Meeting 30

NOTE that this session is at 1 PM EST as usual, which means an hour earlier than usual for Europe (7 PM in Bucharest). America moves to Daylight Saving Time two weeks before Europe does.

We are using the same link as in the fall. If you don’t have it, email us at princetonbucharestseminar@gmail.com.

DATE: Tuesday, March 23

TIME: 1 PM Princeton time (EST) / 7 PM Bucharest time (GMT+2)

PANEL: From Descartes’ Matter and Laws to Cartesian Cosmology

SPEAKERS: Mihnea Dobre (University of Bucharest), Andreas Hüttemann (Köln University), Nicholas Westberg (Boston College)

ABSTRACTS:

Cartesian Matter and Causality: Revisited

Nicholas Westberg (Boston College)

Andrew Platt argues (One True Cause,OUP 2020) that Cartesian matter is a “causal power” of material motion and change. His interpretation is based in the passages about laws of nature in the Principles of Philosophy (2.36 – 2.53) which appear to treat bodies as explanations of motion and change. This paper challenges Platt’s reading on two points. First, Platt’s interpretive procedure is questionable. He attributes causal properties to bodies based upon the descriptions of bodies given by the laws of nature passages. I argue that this use of these passages is not warranted. Second, there are metaphysical reasons why Cartesian matter cannot be a cause of motion or change. If we distinguish between true causes and necessary conditions for causation, we realize that Cartesian matter cannot be a cause. (It is largely because Platt does not draw this distinction that he is forced to interpret matter as being causal.) As I argue, one criterion for determining whether something is a cause is determining whether it necessitates anything. Based upon the account of res extensa from Part 1 and Part 2 of the Principles, it seems that matter cannot meet this criterion. Matter thus cannot be a cause. My reading of the Principles is corroborated by Descartes’ correspondences with Regius and More, where he appears to rule out the possibility of matter being a “power” or a “principle of action.”  I conclude by explaining that Platt’s insights can be preserved with the notion of a necessary condition. A necessary condition is still explanatory, though it is not a true cause. Matter is thus best interpreted as the necessary condition for the application or operation of a law of nature in a particular physical situation.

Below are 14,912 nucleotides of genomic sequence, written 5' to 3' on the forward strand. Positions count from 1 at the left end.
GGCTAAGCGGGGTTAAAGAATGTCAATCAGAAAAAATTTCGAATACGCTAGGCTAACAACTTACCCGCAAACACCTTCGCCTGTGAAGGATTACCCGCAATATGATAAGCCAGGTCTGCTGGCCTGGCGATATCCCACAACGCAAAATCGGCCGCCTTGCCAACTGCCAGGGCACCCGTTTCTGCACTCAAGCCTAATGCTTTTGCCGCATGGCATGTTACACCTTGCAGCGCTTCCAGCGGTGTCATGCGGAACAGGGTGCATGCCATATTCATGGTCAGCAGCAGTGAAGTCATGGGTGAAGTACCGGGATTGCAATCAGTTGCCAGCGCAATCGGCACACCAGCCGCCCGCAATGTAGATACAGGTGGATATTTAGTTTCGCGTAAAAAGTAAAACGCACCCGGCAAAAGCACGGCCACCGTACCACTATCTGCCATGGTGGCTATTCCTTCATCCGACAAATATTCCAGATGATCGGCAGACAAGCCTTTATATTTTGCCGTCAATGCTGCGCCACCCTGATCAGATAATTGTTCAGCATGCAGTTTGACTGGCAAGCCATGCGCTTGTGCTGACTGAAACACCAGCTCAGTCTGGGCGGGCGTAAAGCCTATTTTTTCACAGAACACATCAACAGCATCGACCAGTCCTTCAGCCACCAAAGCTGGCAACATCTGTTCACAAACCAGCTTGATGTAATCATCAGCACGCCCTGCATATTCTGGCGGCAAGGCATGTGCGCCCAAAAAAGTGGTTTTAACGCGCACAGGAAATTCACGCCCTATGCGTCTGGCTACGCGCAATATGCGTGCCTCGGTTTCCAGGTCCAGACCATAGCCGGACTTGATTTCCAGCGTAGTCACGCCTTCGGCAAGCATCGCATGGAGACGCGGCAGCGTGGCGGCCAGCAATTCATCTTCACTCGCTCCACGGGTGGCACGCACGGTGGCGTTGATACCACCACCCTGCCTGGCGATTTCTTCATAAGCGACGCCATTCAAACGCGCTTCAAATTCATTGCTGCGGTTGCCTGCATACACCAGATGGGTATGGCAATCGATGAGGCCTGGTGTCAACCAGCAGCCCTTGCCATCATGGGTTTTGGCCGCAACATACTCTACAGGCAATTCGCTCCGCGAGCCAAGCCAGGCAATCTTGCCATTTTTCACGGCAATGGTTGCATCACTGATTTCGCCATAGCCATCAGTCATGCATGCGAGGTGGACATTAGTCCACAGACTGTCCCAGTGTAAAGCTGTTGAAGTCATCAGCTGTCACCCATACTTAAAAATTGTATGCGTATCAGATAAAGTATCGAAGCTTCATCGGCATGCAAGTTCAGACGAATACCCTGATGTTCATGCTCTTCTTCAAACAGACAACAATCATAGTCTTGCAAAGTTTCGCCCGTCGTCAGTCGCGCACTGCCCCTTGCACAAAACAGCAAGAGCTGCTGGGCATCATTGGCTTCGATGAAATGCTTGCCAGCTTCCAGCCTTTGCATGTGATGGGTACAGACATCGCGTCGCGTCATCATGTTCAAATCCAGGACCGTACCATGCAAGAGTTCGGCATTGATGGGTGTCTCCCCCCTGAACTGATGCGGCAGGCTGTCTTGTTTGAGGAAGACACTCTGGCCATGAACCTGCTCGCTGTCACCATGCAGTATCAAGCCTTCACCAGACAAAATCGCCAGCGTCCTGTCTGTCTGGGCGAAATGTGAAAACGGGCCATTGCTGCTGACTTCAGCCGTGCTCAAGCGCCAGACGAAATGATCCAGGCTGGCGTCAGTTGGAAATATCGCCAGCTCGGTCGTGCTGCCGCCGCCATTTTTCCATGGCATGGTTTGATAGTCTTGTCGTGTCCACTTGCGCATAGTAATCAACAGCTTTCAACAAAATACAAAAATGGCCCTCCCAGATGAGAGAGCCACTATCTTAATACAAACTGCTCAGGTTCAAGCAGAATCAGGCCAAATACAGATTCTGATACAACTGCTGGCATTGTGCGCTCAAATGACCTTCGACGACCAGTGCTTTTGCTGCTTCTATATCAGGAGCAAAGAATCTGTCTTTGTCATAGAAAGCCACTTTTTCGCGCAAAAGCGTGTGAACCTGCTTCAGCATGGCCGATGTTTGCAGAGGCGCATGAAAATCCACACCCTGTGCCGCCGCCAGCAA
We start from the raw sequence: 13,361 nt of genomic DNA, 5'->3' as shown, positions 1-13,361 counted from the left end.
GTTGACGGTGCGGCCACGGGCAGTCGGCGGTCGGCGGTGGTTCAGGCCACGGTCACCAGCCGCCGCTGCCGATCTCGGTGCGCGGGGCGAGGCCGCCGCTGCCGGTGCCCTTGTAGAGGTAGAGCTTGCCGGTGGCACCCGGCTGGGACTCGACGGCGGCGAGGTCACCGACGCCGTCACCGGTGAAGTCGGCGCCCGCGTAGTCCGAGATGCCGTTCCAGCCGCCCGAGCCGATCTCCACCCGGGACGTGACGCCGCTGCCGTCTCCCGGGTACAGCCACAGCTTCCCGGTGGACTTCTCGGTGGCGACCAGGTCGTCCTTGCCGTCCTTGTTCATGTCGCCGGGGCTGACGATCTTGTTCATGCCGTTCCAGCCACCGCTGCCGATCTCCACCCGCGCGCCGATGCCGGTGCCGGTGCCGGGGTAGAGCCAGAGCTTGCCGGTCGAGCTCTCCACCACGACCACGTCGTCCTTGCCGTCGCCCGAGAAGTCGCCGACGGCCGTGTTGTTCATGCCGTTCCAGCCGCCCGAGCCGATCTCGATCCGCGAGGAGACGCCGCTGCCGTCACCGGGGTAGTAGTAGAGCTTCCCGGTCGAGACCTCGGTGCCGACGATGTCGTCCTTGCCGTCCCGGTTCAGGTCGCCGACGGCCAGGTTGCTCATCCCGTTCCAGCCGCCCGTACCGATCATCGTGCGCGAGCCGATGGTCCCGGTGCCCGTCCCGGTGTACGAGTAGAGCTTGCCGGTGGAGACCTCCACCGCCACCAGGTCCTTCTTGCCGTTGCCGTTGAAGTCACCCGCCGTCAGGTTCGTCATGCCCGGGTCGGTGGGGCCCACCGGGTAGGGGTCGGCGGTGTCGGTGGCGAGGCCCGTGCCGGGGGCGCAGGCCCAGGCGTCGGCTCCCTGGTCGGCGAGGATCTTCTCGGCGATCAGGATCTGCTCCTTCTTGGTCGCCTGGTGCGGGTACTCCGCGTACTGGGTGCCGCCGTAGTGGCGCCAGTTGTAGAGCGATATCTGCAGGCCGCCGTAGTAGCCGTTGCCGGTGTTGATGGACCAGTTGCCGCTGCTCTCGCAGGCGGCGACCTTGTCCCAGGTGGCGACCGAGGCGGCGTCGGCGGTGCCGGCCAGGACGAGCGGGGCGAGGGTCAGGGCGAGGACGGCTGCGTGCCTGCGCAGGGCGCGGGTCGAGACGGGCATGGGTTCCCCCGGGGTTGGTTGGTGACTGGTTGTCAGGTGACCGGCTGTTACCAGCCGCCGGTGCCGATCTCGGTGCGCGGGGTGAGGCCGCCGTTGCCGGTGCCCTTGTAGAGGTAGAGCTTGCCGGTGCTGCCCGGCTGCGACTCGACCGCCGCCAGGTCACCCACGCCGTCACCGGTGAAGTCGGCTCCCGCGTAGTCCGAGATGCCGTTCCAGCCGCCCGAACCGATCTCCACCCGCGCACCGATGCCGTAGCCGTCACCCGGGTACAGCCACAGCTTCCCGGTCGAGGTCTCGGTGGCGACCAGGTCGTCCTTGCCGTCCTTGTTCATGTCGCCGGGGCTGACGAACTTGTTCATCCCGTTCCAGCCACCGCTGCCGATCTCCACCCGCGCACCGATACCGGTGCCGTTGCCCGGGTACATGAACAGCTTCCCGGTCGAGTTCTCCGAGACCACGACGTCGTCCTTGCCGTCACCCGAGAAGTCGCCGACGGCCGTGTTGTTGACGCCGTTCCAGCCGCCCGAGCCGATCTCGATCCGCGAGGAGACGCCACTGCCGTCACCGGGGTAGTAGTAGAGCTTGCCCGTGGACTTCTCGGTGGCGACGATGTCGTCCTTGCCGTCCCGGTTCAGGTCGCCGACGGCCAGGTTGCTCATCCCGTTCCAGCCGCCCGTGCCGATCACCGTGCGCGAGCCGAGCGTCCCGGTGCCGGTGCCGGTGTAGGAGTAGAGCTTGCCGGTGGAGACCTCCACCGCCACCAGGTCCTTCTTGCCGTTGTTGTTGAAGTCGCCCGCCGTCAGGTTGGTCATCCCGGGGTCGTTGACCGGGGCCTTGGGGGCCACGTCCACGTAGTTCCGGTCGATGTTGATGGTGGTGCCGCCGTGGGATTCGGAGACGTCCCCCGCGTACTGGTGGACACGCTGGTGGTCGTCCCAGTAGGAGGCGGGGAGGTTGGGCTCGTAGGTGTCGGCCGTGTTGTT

On the Relevance of God’s Immutability for Descartes’ Derivation of the Laws of Motion

Andreas Hüttemann (Köln University)

It is frequently argued that Descartes deduces his laws of motion from God’s immutability. In this paper I will argue that while the appeal to immutability clearly does play a role in Descartes’s argument for establishing his laws of motion its role is different from what it is usually supposed to be.What Descartes derives directly from the consideration of God’s immutability is (i) the immutability of laws and (ii) a methodological rule that gives him a criterion to single out the correct hypotheses about the content of those laws which account for what he calls ‘plain experiences’

Natural Philosophy and Cartesian cosmology: Rohault and the popularization of Cartesianism

Mihnea Dobre (ICUB-Humanities, University of Bucharest)

This paper aims to explore one type of dissemination of Cartesian natural philosophy in the second half of the seventeenth century. It focuses on the reception of Cartesian cosmology and offers an analysis of the interplay between natural philosophy and cosmology in the works of Jacques Rohault (1618-1672). Famous for his popular conferences in the 1660s Paris, Rohault published his natural philosophy in the Traité de physique (1671). The book had a tremendous success and was quickly translated into Latin (1674), with a second Latin translation in 1697, prepared by Samuel Clarke. Not only that the famous Newtonian took the time to translate the Cartesian text, but he annotated it in several subsequent editions, up to the 1720s, when the first English translation was printed (1702, 1710, 1718, and 1723). This paper examines Rohault’s account of Cartesian cosmology in the second part of the treatise. I discuss the various sets of annotations to the treatise (Antoine Le Grand’s and Samuel Clarke’s), but also the development of Rohault’s own views. The main goal of the paper is to provide a plausible reading for the diversity of early modern editions of Rohault’s Traité as an updated textbook aimed to introduce a general public into the new cosmology. I examine Rohault’s use of recent astronomical observations in his treatise, and how Le Grand and Clarke complemented the text with their sets of notes. At a more general level, this analysis offers a more nuanced view regarding the spread of Cartesian natural philosophy and cosmology in the early modern period.

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